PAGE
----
The US is now turning to Oculus founder Palmer Luckey to build a ‘smart, virtual’ version of Trump’s wall

Oculus founder and VR champion Palmer Luckey is consulting with US lawmakers over the possibility of developing a “smart” wall as an alternative to President Donald Trump’s costly campaign promise, it is reported.

The US is now turning to Oculus founder Palmer Luckey to build a 'smart, virtual' version of Trump's wall

The “Secure Miles with All Resources and Technology” act, known as SMART, is a new piece of legislation proposed by Texas Republican representative Will Hurd, who is seeking to apply technology to the issue of border patrol, a moderate counter-proposal to President Trump’s aggressive show of force, according to a CNN report.

To shore up the bill, Hurd has called on Luckey’s new company Anduril Technologies, a Silicon Valley-based startup founded by the entrepreneur following his departure from Facebook-Oculus.

The startup was working on a project that would develop a virtual version of Donald Trump’s campaign promise, a border wall using surveillance technology and drones rather than bricks and barbed wire, the New York Times reported last month. The startup is currently on the lookout for “brilliant, dedicated, and patriotic engineers”, according to a recruitment page, to work on optics, camera systems and LIDAR and RADAR technology.

Trump’s wall running between the southern US states and Mexico was a central pillar of his campaign, however, the president has since admitted that the topology of the border would make it difficult to build a physical wall. Trump has also faced roadblocks in Congress, which has so far denied his funding requests to begin construction.

 Initial consultations have priced the wall at $500,000 per mile, according to the report, a fraction of the $24.5 million per mile detailed in Trump’s fiscal year 2018 request. The proposals include the use of virtual reality headsets, computer imaging, and sensors supplied by Anduril Technologies, which would help bypass the geographical limitations of a physical wall.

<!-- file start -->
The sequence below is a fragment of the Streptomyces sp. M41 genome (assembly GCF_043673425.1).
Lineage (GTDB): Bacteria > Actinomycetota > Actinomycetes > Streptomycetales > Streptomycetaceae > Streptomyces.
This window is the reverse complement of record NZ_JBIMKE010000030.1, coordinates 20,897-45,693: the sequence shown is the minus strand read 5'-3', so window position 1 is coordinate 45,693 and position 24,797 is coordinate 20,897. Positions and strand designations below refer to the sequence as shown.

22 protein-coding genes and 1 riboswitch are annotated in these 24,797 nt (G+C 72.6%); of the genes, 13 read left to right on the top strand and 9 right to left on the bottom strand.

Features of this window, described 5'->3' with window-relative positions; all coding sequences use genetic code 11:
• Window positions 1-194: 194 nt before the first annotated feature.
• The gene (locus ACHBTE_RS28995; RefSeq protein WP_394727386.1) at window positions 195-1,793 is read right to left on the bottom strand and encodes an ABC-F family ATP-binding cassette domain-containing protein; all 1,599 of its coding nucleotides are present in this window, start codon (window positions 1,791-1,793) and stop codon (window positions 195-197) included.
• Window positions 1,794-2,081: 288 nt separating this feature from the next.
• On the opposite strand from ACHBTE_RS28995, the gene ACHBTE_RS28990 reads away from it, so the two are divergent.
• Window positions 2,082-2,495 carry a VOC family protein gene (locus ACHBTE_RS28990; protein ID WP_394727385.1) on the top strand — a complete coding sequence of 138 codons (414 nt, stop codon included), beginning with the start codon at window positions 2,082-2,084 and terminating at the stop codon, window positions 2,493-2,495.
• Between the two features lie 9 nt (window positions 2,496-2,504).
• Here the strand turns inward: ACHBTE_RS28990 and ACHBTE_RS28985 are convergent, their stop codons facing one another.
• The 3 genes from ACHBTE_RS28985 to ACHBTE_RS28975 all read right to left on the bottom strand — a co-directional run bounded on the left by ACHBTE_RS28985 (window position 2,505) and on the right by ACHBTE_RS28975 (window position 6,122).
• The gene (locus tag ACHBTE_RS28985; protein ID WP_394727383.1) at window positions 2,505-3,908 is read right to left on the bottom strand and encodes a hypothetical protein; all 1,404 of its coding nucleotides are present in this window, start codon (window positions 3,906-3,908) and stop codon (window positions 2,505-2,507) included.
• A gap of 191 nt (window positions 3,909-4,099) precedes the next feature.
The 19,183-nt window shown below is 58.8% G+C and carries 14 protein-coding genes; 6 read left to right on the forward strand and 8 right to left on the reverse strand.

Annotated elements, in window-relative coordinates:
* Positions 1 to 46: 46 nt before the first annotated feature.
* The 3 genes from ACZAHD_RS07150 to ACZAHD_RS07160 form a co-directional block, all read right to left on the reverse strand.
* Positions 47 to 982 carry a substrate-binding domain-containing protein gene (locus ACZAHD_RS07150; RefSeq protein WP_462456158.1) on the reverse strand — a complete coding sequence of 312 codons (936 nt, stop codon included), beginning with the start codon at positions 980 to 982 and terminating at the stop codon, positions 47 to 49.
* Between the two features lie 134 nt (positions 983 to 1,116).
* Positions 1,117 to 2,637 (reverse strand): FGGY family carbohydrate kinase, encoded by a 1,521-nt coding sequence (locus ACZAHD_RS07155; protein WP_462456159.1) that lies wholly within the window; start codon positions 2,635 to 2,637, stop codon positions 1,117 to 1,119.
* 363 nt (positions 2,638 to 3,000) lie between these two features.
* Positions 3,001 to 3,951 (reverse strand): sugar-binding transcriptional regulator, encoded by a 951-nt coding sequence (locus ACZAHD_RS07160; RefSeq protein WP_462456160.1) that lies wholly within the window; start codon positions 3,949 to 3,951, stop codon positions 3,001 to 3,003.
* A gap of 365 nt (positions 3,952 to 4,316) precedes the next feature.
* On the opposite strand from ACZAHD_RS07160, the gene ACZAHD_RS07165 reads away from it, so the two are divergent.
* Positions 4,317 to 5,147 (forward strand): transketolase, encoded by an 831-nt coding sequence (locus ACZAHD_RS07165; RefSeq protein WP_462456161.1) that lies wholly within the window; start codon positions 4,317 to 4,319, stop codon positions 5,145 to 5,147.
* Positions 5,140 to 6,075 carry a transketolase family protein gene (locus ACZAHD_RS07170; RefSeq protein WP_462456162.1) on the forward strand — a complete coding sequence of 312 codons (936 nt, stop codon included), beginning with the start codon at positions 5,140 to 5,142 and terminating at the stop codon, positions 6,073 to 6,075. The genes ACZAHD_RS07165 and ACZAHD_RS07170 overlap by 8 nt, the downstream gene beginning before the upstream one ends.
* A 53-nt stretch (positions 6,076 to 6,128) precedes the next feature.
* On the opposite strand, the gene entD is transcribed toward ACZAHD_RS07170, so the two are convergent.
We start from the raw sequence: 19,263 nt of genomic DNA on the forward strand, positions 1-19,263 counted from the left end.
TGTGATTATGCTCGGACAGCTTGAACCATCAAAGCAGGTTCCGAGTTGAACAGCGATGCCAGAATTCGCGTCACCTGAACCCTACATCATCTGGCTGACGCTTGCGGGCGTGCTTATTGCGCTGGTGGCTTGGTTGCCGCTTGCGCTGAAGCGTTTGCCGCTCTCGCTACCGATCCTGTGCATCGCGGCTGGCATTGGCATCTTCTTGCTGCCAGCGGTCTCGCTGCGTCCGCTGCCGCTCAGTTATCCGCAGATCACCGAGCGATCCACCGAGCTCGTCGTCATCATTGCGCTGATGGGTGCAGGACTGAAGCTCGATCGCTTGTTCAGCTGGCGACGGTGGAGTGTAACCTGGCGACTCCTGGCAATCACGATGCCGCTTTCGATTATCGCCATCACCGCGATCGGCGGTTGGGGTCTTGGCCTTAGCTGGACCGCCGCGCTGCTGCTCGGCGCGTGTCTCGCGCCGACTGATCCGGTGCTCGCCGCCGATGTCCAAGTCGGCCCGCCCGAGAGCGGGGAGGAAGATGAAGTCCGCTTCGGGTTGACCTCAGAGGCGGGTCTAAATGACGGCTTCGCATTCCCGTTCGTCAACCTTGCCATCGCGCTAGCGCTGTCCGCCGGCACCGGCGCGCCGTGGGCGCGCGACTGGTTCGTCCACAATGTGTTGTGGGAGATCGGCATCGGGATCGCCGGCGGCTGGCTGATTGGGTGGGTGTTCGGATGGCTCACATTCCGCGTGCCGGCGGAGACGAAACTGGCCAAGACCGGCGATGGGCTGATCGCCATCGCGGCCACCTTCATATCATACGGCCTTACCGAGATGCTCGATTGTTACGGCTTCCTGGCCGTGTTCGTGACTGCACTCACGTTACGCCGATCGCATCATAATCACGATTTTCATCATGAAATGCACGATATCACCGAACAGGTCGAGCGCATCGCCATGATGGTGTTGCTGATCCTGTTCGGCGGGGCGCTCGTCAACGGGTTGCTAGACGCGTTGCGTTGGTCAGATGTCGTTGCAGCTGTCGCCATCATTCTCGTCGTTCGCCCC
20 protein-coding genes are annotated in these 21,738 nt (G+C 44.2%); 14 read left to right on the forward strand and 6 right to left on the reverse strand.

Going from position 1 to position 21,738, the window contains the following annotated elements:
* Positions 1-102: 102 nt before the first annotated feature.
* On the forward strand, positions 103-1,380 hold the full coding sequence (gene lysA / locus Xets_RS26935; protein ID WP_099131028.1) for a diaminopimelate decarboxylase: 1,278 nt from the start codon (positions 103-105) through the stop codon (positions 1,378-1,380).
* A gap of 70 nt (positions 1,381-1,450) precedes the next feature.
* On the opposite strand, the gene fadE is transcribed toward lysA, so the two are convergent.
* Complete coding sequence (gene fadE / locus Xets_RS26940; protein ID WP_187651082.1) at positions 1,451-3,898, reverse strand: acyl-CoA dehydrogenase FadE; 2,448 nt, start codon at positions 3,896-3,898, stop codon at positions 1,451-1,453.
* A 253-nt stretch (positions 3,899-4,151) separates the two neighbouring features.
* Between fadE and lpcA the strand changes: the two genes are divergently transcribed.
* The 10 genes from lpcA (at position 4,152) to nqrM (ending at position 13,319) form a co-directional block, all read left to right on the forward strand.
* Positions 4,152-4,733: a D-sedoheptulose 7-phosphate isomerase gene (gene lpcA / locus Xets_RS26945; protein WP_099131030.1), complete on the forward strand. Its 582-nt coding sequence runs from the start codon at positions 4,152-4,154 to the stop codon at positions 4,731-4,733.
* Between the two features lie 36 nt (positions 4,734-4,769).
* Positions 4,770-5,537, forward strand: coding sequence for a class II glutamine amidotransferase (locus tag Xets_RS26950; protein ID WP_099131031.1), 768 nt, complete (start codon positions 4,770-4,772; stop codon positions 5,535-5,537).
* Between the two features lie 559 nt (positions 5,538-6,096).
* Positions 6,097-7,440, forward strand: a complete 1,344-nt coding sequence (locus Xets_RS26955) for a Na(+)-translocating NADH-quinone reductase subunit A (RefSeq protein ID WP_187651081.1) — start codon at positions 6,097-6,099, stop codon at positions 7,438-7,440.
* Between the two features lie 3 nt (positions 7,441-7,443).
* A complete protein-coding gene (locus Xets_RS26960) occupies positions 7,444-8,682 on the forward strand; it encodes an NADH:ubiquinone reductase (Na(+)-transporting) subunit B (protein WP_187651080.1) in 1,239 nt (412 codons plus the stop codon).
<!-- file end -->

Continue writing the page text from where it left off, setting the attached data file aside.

“People that are dealing with this issue know that a third-century solution to a 21st-century problem is not going to fix this long term,” Hurd told CNN. “We haven’t looked at all 2,000 miles of our southern border at the same time, and for the last eight years we’ve tried to have a one-size fits all solution to the border, and that doesn’t work.”

Hurd, whose Texas constituency covers more than 800 miles of the southern border, is supported by Texan Democratic moderate Henry Cuellar, and representatives from California, New Mexico and Pennsylvania.

Although it represents a moderate solution, this isn’t the first time Luckey has publicly shown support for Trump and his policies. His views came under fire when it was revealed in September that he had quietly donated $10,000 to Nimble America, a non-profit political organisation working to denigrate Hillary Clinton online. Although Facebook never confirmed the reason for Luckey’s departure from the company, it is rumoured his brush with politics was a deciding factor.

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Image: Wikimedia Commons

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